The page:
Seed Starting Methods

Seed Starting

It’s that time of year when I can barely contain my enthusiasm over the coming spring.  Not to mention the fact that it is tax refund time and bonus time while I still work off the farm.  However, the seed catalogs have been filling the mailbox for sometime now and I have perused the best websites for my seed selection.

I have already ordered some and germinated some of my earlier crops (brassicas) such as cabbage, spinach, some lettuce, broccoli, and herbs.

seed starting
The seed starting trays are on a heating mat to provide the correct temperature for germination.

I also have used a newer method ( new for me) in the greenhouse where I created a containment area with old unwanted hay bales and filled it with horse manure.  I then built a simple table frame with furring strips across the top to hold 1020 flats that have mostly soil blocks in them.  The table is covered by plastic which is supported by pvc hoops.  The heat contained within provides the temperature for seed germination.


How exciting.  I used this idea after watching a YouTube video of “Muddy Fingers Farm” in New York.  I believe there location is colder than mine here in Pennsylvania.

Now that the table is built in the greenhouse, this weekend will be consumed by soil preparation and soil block making to fill the table with the goodies that all the locals crave after a winter such as ours.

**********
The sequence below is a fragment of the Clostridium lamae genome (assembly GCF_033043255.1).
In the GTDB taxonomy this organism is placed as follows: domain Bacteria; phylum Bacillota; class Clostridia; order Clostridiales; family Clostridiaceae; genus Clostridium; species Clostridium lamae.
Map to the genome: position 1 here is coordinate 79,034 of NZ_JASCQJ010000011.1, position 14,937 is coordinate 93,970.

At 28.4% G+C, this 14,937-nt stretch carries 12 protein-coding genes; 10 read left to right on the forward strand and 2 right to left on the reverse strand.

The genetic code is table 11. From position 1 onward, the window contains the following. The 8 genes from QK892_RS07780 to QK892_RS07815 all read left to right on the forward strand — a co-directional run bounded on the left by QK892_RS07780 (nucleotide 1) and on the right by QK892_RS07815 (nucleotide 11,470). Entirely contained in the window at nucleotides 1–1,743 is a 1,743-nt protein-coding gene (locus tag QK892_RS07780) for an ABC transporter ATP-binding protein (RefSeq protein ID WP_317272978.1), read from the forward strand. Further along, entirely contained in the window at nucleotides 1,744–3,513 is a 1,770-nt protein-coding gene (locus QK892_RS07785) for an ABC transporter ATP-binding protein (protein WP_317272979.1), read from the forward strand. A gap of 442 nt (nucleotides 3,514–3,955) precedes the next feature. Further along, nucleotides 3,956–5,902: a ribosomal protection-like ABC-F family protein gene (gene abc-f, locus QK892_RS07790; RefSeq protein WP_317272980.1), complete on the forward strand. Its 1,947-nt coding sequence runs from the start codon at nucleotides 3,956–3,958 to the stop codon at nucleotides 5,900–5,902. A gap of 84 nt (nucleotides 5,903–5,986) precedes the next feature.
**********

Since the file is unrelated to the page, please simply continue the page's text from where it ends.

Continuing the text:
Filled with fresh horse manure, the table uses composting heat to aid in seed germination.
Filled with fresh horse manure, the table uses composting heat to aid in seed germination.

Heat From Manure

This year we are using the soil block maker purchased from Johnny’s Selected Seeds.  The first time I used this I failed horribly and was discouraged.  But my second attempt after correcting for soil moisture content and screening my materials yielded very nice and uniform blocks.  My mixture consists of well composted horse manure, decomposed double-ground hardwood bark mulch, perlite, and a touch of vermicompost.  The ratios are not necessarily important so don’t get hung up on them.  You’ll know a good soil when it’s in your hands and if you don’t, keep trying until you do.  Make sure you have plenty of moisture so the blocks will form.

I bought two different sizes, 2 inch square and the 3/4 inch.  I also bought the dimple kit for the 2 inch square.  This makes a cube in the top instead of the dimple so that the smaller block can be “transplanted” into a larger block when the time comes.  Brilliant!

seed starting
These soil blocks are handy to make and use and 50 fit nicely into a 1020 flat.

If you try any of these ideas let me know if you were successful. Have a great spring.  Just go out and plant something and play in the dirt.  It’s good for your soul.



What we do here

Hobby Farming

This morning I arose early and headed to my outbuilding office to get ‘online’ after deciding to telecommute.  I could not face the drive in today.  It should be in the sixties and is sunny.  Good decision.  What is required to make the trek into the office consumes the better part of two hours of each day.  This is time that is gone forever and I consider it unproductive.